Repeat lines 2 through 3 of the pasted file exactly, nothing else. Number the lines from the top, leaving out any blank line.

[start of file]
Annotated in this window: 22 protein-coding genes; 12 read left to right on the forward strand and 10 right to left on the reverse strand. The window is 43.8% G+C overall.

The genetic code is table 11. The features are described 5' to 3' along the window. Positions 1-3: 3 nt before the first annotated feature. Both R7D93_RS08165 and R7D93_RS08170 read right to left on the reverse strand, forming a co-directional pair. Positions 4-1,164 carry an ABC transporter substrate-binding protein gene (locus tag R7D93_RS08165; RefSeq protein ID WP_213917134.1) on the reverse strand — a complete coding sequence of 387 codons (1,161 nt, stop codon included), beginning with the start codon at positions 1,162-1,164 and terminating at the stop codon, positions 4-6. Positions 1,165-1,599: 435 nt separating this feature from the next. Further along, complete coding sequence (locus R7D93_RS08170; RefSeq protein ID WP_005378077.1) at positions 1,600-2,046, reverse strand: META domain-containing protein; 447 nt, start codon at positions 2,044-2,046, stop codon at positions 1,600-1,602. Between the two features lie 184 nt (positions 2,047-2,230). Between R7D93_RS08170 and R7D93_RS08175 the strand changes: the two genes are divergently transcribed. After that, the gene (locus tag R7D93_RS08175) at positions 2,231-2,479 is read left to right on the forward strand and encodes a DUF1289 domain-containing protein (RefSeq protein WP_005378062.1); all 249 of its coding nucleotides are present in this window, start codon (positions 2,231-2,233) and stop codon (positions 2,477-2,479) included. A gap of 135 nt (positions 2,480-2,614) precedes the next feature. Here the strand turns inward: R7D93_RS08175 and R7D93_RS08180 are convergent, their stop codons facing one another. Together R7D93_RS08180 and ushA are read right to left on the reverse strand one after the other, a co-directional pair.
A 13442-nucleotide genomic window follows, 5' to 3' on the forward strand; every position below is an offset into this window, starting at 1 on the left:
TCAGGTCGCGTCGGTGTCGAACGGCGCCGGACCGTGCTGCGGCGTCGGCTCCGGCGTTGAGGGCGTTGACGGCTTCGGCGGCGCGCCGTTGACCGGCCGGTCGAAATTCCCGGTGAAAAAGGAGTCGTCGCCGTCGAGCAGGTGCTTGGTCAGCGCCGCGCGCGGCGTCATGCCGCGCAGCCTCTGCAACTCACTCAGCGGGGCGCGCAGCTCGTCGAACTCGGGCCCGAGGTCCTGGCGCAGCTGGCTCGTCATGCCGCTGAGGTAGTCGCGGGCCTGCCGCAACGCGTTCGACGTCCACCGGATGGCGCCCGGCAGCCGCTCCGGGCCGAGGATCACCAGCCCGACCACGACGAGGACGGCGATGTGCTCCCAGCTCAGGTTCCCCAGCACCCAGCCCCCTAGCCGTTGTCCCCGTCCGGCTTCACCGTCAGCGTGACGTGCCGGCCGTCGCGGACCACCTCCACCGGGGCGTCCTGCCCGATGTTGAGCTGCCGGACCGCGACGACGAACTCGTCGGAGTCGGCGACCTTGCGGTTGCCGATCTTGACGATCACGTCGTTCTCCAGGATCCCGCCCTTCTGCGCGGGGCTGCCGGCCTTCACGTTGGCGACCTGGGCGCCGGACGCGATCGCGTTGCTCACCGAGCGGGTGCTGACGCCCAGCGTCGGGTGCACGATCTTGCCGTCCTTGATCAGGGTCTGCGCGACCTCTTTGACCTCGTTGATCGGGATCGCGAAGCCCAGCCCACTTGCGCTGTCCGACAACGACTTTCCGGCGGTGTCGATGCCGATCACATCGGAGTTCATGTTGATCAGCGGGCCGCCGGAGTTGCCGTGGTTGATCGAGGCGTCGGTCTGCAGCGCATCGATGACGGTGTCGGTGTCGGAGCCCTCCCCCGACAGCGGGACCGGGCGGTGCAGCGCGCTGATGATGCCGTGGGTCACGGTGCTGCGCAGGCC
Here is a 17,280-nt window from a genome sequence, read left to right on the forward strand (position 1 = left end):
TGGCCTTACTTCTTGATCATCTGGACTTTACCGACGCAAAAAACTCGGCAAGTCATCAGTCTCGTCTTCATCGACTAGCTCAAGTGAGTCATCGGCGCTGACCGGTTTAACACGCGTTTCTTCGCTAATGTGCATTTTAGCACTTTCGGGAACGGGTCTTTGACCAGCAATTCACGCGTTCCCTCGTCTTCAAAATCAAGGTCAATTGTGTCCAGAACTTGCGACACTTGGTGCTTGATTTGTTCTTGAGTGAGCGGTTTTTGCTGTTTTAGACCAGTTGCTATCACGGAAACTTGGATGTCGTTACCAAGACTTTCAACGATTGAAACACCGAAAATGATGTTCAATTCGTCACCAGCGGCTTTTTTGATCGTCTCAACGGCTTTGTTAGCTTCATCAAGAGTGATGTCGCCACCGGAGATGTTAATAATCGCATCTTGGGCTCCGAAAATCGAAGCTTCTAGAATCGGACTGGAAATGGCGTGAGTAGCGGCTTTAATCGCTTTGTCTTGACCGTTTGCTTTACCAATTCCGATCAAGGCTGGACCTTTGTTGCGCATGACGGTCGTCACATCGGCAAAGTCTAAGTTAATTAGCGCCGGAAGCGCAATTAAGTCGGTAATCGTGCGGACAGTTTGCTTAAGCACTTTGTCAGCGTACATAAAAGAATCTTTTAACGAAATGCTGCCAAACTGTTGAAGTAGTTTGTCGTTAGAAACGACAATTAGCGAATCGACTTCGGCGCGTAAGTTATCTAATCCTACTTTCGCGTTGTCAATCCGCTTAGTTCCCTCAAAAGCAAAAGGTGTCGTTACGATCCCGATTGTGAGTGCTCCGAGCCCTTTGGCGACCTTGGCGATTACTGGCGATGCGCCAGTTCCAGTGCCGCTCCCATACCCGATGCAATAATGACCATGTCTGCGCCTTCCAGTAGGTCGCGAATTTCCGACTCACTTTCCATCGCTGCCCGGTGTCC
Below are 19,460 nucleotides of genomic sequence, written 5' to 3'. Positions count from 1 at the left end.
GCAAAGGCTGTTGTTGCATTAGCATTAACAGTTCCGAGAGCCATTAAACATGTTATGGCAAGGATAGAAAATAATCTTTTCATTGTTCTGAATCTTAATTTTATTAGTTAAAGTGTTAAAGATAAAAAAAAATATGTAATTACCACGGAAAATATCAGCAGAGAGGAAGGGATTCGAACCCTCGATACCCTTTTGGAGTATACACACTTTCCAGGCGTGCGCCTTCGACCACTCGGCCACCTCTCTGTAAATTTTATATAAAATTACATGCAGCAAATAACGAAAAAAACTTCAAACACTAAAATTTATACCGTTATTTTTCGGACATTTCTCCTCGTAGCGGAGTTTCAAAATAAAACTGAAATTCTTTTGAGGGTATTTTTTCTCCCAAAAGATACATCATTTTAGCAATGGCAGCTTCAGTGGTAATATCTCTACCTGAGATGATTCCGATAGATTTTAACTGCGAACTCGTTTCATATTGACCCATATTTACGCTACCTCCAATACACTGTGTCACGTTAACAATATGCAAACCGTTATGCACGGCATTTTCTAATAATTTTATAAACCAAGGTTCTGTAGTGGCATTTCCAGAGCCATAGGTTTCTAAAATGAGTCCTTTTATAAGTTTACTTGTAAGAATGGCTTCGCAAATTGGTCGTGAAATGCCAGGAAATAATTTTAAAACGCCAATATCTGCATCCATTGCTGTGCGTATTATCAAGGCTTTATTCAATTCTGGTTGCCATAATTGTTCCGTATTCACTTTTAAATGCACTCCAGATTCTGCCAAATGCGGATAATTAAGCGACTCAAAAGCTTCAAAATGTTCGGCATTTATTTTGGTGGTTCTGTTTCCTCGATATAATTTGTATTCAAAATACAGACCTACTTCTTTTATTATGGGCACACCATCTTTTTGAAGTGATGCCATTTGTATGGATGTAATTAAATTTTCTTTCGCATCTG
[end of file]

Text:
The genetic code is table 11. The features are described 5' to 3' along the window. Positions 1-3: 3 nt before the first annotated feature. Both R7D93_RS08165 and R7D93_RS08170 read right to left on the reverse strand, forming a co-directional pair. Positions 4-1,164 carry an ABC transporter substrate-binding protein gene (locus tag R7D93_RS08165; RefSeq protein ID WP_213917134.1) on the reverse strand — a complete coding sequence of 387 codons (1,161 nt, stop codon included), beginning with the start codon at positions 1,162-1,164 and terminating at the stop codon, positions 4-6. Positions 1,165-1,599: 435 nt separating this feature from the next. Further along, complete coding sequence (locus R7D93_RS08170; RefSeq protein ID WP_005378077.1) at positions 1,600-2,046, reverse strand: META domain-containing protein; 447 nt, start codon at positions 2,044-2,046, stop codon at positions 1,600-1,602. Between the two features lie 184 nt (positions 2,047-2,230). Between R7D93_RS08170 and R7D93_RS08175 the strand changes: the two genes are divergently transcribed. After that, the gene (locus tag R7D93_RS08175) at positions 2,231-2,479 is read left to right on the forward strand and encodes a DUF1289 domain-containing protein (RefSeq protein WP_005378062.1); all 249 of its coding nucleotides are present in this window, start codon (positions 2,231-2,233) and stop codon (positions 2,477-2,479) included. A gap of 135 nt (positions 2,480-2,614) precedes the next feature. Here the strand turns inward: R7D93_RS08175 and R7D93_RS08180 are convergent, their stop codons facing one another. Together R7D93_RS08180 and ushA are read right to left on the reverse strand one after the other, a co-directional pair.
A 13442-nucleotide genomic window follows, 5' to 3' on the forward strand; every position below is an offset into this window, starting at 1 on the left: